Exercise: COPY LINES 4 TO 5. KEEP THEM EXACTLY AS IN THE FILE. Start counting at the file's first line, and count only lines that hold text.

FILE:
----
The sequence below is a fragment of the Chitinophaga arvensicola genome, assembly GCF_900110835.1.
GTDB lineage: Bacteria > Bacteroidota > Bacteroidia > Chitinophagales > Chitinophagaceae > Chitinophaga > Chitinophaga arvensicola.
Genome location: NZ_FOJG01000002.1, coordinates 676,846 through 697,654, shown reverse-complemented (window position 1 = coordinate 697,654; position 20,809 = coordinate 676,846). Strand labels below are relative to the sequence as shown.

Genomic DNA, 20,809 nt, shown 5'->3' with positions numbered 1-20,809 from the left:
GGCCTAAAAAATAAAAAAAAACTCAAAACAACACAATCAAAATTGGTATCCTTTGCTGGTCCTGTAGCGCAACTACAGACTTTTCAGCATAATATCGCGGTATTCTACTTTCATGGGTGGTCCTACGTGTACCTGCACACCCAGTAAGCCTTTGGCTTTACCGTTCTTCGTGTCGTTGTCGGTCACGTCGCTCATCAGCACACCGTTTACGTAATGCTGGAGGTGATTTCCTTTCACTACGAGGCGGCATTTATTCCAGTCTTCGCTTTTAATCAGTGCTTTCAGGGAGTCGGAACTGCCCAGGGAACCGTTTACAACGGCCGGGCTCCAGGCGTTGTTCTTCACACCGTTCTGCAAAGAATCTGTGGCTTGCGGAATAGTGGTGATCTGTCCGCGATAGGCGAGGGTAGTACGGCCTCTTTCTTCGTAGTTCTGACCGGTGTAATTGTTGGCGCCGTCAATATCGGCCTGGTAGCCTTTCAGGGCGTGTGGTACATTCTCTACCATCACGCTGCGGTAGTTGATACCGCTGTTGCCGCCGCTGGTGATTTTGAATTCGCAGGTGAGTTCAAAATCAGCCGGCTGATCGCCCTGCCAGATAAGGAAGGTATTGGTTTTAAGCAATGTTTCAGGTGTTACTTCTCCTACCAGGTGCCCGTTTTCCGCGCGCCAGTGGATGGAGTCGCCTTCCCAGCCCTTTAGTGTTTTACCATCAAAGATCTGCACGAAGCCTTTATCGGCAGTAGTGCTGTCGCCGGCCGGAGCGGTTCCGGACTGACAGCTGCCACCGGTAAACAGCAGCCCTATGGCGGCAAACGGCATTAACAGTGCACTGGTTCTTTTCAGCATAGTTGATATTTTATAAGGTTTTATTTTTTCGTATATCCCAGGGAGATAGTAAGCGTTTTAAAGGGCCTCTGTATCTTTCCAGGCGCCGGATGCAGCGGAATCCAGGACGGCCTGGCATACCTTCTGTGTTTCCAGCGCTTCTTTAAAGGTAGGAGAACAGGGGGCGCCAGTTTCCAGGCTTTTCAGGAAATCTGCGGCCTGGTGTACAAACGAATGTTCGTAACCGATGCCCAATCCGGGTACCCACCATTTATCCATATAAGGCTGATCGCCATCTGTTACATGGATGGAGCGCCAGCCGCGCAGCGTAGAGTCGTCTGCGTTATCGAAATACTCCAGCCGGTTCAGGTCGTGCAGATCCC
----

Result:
Genomic DNA, 20,809 nt, shown 5'->3' with positions numbered 1-20,809 from the left:
GGCCTAAAAAATAAAAAAAAACTCAAAACAACACAATCAAAATTGGTATCCTTTGCTGGTCCTGTAGCGCAACTACAGACTTTTCAGCATAATATCGCGGTATTCTACTTTCATGGGTGGTCCTACGTGTACCTGCACACCCAGTAAGCCTTTGGCTTTACCGTTCTTCGTGTCGTTGTCGGTCACGTCGCTCATCAGCACACCGTTTACGTAATGCTGGAGGTGATTTCCTTTCACTACGAGGCGGCATTTATTCCAGTCTTCGCTTTTAATCAGTGCTTTCAGGGAGTCGGAACTGCCCAGGGAACCGTTTACAACGGCCGGGCTCCAGGCGTTGTTCTTCACACCGTTCTGCAAAGAATCTGTGGCTTGCGGAATAGTGGTGATCTGTCCGCGATAGGCGAGGGTAGTACGGCCTCTTTCTTCGTAGTTCTGACCGGTGTAATTGTTGGCGCCGTCAATATCGGCCTGGTAGCCTTTCAGGGCGTGTGGTACATTCTCTACCATCACGCTGCGGTAGTTGATACCGCTGTTGCCGCCGCTGGTGATTTTGAATTCGCAGGTGAGTTCAAAATCAGCCGGCTGATCGCCCTGCCAGATAAGGAAGGTATTGGTTTTAAGCAATGTTTCAGGTGTTACTTCTCCTACCAGGTGCCCGTTTTCCGCGCGCCAGTGGATGGAGTCGCCTTCCCAGCCCTTTAGTGTTTTACCATCAAAGATCTGCACGAAGCCTTTATCGGCAGTAGTGCTGTCGCCGGCCGGAGCGGTTCCGGACTGACAGCTGCCACCGGTAAACAGCAGCCCTATGGCGGCAAACGGCATTAACAGTGCACTGGTTCTTTTCAGCATAGTTGATATTTTATAAGGTTTTATTTTTTCGTATATCCCAGGGAGATAGTAAGCGTTTTAAAGGGCCTCTGTATCTTTCCAGGCGCCGGATGCAGCGGAATCCAGGACGGCCTGGCATACCTTCTGTGTTTCCAGCGCTTCTTTAAAGGTAGGAGAACAGGGGGCGCCAGTTTCCAGGCTTTTCAGGAAATCTGCGGCCTGGTGTACAAACGAATGTTCGTAACCGATGCCCAATCCGGGTACCCACCATTTATCCATATAAGGCTGATCGCCATCTGTTACATGGATGGAGCGCCAGCCGCGCAGCGTAGAGTCGTCTGCGTTATCGAAATACTCCAGCCGGTTCAGGTCGTGCAGATCCC